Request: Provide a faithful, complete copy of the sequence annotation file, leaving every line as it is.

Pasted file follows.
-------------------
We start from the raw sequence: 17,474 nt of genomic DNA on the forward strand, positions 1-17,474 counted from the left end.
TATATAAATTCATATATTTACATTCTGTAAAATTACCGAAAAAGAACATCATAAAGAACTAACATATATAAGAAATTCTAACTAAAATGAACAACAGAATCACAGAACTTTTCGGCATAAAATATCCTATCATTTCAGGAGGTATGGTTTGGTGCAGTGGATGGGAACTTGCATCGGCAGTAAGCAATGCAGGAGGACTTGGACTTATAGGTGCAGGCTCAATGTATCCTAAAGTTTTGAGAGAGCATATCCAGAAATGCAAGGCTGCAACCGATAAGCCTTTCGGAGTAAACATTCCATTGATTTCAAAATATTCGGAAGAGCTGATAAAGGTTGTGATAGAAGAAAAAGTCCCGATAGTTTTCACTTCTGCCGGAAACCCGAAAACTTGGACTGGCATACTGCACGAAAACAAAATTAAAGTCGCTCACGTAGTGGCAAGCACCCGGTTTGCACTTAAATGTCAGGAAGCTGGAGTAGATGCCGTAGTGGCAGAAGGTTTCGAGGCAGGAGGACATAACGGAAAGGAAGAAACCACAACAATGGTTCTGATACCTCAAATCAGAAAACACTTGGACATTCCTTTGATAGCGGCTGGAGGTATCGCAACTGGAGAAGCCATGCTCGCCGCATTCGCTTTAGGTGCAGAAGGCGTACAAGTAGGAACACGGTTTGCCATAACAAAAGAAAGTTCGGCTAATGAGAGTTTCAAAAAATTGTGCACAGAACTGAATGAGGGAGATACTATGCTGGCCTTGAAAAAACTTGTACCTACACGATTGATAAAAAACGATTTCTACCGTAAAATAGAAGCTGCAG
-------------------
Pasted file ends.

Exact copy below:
We start from the raw sequence: 17,474 nt of genomic DNA on the forward strand, positions 1-17,474 counted from the left end.
TATATAAATTCATATATTTACATTCTGTAAAATTACCGAAAAAGAACATCATAAAGAACTAACATATATAAGAAATTCTAACTAAAATGAACAACAGAATCACAGAACTTTTCGGCATAAAATATCCTATCATTTCAGGAGGTATGGTTTGGTGCAGTGGATGGGAACTTGCATCGGCAGTAAGCAATGCAGGAGGACTTGGACTTATAGGTGCAGGCTCAATGTATCCTAAAGTTTTGAGAGAGCATATCCAGAAATGCAAGGCTGCAACCGATAAGCCTTTCGGAGTAAACATTCCATTGATTTCAAAATATTCGGAAGAGCTGATAAAGGTTGTGATAGAAGAAAAAGTCCCGATAGTTTTCACTTCTGCCGGAAACCCGAAAACTTGGACTGGCATACTGCACGAAAACAAAATTAAAGTCGCTCACGTAGTGGCAAGCACCCGGTTTGCACTTAAATGTCAGGAAGCTGGAGTAGATGCCGTAGTGGCAGAAGGTTTCGAGGCAGGAGGACATAACGGAAAGGAAGAAACCACAACAATGGTTCTGATACCTCAAATCAGAAAACACTTGGACATTCCTTTGATAGCGGCTGGAGGTATCGCAACTGGAGAAGCCATGCTCGCCGCATTCGCTTTAGGTGCAGAAGGCGTACAAGTAGGAACACGGTTTGCCATAACAAAAGAAAGTTCGGCTAATGAGAGTTTCAAAAAATTGTGCACAGAACTGAATGAGGGAGATACTATGCTGGCCTTGAAAAAACTTGTACCTACACGATTGATAAAAAACGATTTCTACCGTAAAATAGAAGCTGCAG